Tips on finding your way about

Map reading? Forget it! I have to find my way around a city by other means. When I planned a recent trip to London, I was able to find my destination and arrive there on time. There were some strategies that helped me. So I’d like to tell you about them here. I hope you might be able to use them to travel with confidence and success.

  1. I found out which bus to take, using the local travel website

I knew my journey in London would start from King’s Cross train station. I wanted to use the bus (rather than the underground) to reach my destination because you can see where you’re going from a bus, especially the upper deck.

So I needed to find out which bus route to take, and how often it ran. For that, I used the Transport for London website, which I found extremely dyslexia-friendly. Here’s the route diagram I used: https://tfl.gov.uk/bus/route/91.

To find the times you click on an arrowhead, like this > Arrowhead

And you can access the timetable from there. I was amazed at how easy I found it to read the times and timetable.

2. I located the bus stop, using a video and Google maps

Next, I had to work out where my stop was. I saw from the route diagram that it was called R. I needed to see a photo of the stop, rather than a map of it. So I googled ‘number 91 bus route + video’ and found a video of the bus route. It has a catchy soundtrack which made me feel positive about my journey!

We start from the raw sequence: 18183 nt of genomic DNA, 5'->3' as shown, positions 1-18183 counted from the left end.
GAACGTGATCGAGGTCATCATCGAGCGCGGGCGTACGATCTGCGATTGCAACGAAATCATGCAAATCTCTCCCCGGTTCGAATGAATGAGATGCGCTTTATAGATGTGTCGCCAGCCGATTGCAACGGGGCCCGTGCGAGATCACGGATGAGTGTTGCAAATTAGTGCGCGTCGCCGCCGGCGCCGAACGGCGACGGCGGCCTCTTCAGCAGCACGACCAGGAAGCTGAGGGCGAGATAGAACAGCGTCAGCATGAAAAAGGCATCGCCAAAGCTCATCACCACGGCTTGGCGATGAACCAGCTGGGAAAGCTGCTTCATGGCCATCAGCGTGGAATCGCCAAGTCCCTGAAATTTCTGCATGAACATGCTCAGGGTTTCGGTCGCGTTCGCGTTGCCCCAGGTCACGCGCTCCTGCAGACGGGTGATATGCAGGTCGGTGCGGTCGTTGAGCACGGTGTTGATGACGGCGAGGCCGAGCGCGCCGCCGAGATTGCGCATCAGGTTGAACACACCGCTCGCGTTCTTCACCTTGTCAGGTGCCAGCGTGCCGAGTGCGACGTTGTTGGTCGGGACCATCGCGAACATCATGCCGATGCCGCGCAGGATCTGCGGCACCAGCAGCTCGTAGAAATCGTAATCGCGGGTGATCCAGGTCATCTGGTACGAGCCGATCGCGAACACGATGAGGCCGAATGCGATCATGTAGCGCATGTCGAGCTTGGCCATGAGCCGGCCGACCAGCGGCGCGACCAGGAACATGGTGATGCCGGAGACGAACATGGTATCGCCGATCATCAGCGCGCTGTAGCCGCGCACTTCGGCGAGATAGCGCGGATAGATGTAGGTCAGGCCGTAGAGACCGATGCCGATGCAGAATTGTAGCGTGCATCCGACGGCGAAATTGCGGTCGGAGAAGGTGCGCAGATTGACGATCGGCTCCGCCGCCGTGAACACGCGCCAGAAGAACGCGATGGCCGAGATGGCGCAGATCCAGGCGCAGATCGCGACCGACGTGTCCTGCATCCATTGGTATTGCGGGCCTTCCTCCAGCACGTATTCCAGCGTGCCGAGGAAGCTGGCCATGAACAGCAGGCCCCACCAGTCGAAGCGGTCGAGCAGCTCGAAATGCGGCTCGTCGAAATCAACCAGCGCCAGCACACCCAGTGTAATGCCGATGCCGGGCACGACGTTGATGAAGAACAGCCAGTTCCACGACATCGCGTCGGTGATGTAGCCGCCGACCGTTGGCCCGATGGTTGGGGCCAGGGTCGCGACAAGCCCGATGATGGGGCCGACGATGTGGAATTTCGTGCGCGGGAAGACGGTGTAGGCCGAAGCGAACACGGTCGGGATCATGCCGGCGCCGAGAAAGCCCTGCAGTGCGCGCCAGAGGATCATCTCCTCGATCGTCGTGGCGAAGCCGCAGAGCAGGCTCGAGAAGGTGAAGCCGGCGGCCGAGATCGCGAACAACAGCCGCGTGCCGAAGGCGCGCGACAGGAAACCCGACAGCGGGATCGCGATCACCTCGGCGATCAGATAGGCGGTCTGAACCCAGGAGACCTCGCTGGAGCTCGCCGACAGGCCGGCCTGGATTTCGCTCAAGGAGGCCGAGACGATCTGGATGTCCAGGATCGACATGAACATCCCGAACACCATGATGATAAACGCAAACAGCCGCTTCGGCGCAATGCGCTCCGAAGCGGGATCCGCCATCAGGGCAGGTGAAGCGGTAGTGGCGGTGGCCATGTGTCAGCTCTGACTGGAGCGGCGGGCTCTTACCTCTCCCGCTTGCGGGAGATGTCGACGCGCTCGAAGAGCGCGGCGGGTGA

https://www.youtube.com/watch?v=S8lrNfUyWBk.

The video let me work out where the bus stop was, in relation to the station.

Then I used Google maps in earth view to go for a virtual walk, from the train station to the bus stop. It was quite tricky to navigate but after some perseverance I managed to see my stop. That meant I knew exactly where it was and how to reach it.

3. I found out where to get off the bus, using a landmark / Google images

The stop I needed to get off at was the terminus of the route. It should have been easy. But I still managed to get off a stop early, and I know from using buses regularly that this is a common mistake people make. So I knew I’d need a landmark. I found one on Google maps (the National Gallery). Then I looked it up on Google images so I could recognise it when I saw it. I used it to find the right road for the walk to my final destination.

Final tips

  1. You can’t pay your fare with coins or bank notes on London buses. You have to pay by contactless technology; or by Oyster Card (the travel pass for public transport in London). If you plan to pay by contactless check your bank card has the contactless icon on it.
  2. To complement any verbal instructions you are given, ask your contact for an aerial photo of the whole building with an arrow pointing to the exact entrance you’ve to use.
  3. Plan in plenty of extra time to your journey in case of delays or mistakes
  4. Ask someone for help to plan your journey if you need it. Be specific in what you ask for help with.
  5. Ask for help on your journey if you need it. If I tell someone I’m dyslexic before I ask them for help, they are more understanding and patient.

By an anonymous adult member of Dyslexia Scotland

Advertisements

Cutting-Edge Technology from 3500BC